Update: 9 p.m.
The Army’s 25th Infantry Division issued a news release at 8:38 p.m., saying that search and rescue operations continue for the UH-60 Blackhawk helicopter and its crew, but made no mention of any new findings.
The Coast Guard cutter Ahi, an 87-foot boat, and the 225-foot cutter Walnut continued searching Wednesday night, along with Coast Guard planes, a Coast Guard spokeswoman said.
Any debris found overnight by crews of the cutters will be transferred to the smaller Honolulu Fire Department and Coast Guard boats and transported into Haleiwa Small Boat Harbor, said Army Lt. Col. Curt Kellogg, spokesman for the 25th Infantry Division.
The cutters are too large for the harbor, he explained.
A Coast Guard C-130 plane will relieve a Navy P-3 Orion, which was scheduled to fly until midnight Wednesday, Lt. Scott Carr, spokesman for the U.S. Coast Guard’s 14th District.
Update: 4 p.m.
Gov. David Ige expressed his condolences today as rescue and recovery efforts continued for a UH-60 Black Hawk helicopter that crashed off Kaena Point Tuesday night with five soldiers on board.
“We stand with our U.S. Army ohana during this difficult time,” Ige said in a statement. “Our thoughts are with the families and unit members of the soldiers on board.”
He said the state has offered its support to search and rescue crews.
The family of one of the missing soldiers identified her as Abigail Milam of Kentucky.
No aviators have been located yet, but debris was recovered near Kaena Point by responders, the Coast Guard said.
The Coast Guard said its cutter Walnut was en route to help in the search about two miles west of Kaena Point. Already being used in the search were: an HC-130 Hercules airplane, an MH-65 Dolphin helicopter, the cutter Ahi, a 45-foot response boat medium, a CH-47 Chinook helicopter from Wheeler Army Airfield, a Navy MH-60R Seahawk helicopter, and a P-3 Orion aircraft from Marine Corps Air Station Kaneohe Bay.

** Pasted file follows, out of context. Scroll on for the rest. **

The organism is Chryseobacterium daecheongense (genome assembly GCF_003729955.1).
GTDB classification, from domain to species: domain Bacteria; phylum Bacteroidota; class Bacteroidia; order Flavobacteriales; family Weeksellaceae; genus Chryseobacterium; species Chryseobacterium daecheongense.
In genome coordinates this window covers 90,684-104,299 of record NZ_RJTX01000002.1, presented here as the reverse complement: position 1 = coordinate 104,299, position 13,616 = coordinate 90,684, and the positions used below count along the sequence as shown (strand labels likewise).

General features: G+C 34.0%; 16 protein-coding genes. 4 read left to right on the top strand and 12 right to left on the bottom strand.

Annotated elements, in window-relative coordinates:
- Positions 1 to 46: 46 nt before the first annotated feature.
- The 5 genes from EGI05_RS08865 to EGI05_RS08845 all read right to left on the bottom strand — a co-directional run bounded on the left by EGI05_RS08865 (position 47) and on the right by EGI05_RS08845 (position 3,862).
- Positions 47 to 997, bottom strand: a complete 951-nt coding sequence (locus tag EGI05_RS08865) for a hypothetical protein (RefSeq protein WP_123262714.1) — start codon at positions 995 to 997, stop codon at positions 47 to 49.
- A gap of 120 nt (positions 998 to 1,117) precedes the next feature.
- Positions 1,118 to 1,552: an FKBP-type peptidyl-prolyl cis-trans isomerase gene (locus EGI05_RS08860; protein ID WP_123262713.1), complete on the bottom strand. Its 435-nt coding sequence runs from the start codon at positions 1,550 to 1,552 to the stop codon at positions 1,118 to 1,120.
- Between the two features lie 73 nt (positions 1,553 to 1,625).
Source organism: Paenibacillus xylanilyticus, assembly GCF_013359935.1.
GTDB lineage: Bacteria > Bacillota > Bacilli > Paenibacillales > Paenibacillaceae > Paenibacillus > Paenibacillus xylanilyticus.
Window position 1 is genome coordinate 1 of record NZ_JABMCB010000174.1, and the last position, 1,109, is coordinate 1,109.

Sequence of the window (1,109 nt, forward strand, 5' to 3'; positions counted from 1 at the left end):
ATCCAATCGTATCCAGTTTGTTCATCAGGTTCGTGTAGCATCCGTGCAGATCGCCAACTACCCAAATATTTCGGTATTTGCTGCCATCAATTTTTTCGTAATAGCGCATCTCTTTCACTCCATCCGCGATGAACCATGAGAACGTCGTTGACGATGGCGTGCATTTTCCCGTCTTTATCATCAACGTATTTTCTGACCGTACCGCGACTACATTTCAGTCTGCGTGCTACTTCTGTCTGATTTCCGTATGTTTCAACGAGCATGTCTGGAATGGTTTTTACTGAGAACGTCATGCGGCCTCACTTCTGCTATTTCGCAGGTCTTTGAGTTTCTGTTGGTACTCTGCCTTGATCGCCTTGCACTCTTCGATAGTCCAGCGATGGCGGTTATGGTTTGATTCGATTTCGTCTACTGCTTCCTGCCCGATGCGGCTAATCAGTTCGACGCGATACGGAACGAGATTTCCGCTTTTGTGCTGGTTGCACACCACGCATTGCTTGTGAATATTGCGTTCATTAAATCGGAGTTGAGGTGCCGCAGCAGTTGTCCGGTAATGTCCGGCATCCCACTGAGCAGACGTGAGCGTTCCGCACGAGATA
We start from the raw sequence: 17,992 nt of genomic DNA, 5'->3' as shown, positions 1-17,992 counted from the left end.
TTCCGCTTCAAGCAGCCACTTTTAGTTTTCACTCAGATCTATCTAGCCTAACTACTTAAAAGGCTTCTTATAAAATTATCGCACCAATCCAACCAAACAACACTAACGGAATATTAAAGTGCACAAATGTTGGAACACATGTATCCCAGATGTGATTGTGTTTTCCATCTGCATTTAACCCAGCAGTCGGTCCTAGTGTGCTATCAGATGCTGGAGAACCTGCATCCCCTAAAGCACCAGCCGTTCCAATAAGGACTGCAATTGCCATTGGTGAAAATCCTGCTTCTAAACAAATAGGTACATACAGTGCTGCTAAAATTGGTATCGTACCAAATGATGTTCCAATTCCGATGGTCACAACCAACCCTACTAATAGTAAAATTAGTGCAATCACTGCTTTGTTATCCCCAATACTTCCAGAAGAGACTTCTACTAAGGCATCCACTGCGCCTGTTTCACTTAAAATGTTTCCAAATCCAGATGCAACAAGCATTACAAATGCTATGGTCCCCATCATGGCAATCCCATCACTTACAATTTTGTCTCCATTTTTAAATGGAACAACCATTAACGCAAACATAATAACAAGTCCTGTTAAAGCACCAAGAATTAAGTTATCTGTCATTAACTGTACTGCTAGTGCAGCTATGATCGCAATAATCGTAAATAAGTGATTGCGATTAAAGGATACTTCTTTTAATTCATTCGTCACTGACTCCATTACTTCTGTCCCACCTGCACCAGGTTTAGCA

>> Family identifies missing soldier in helicopter crash as Kentucky woman
>> PHOTOS: Black Hawk copter crashes off Kaena Point, Part 1 & Part 2
>> Marines to ground all aircraft for 24 hours in safety review
>> Massive search continues for 12 Marines missing after copters crash off North Shore
The Honolulu Fire Department was assisting with shore patrols and by helicopter. Also assisting were Ocean Safety crews and a crew from the state Department of Land and Natural Resources.
Update: 2 p.m.
Lt. Col. Curtis Kellogg, spokesman for the 25th Infantry Division, said this afternoon that the Army has notified all the families of the five soldiers who are missing after the UH-60 Black Hawk helicopter they were flying in Tuesday night crashed into the sea off Kaena Point. “Our thoughts and prayers are with the families of the soldiers at this difficult time,” he said at an afternoon press conference with spokesmen from other search agencies at the Haleiwa Harbor command center.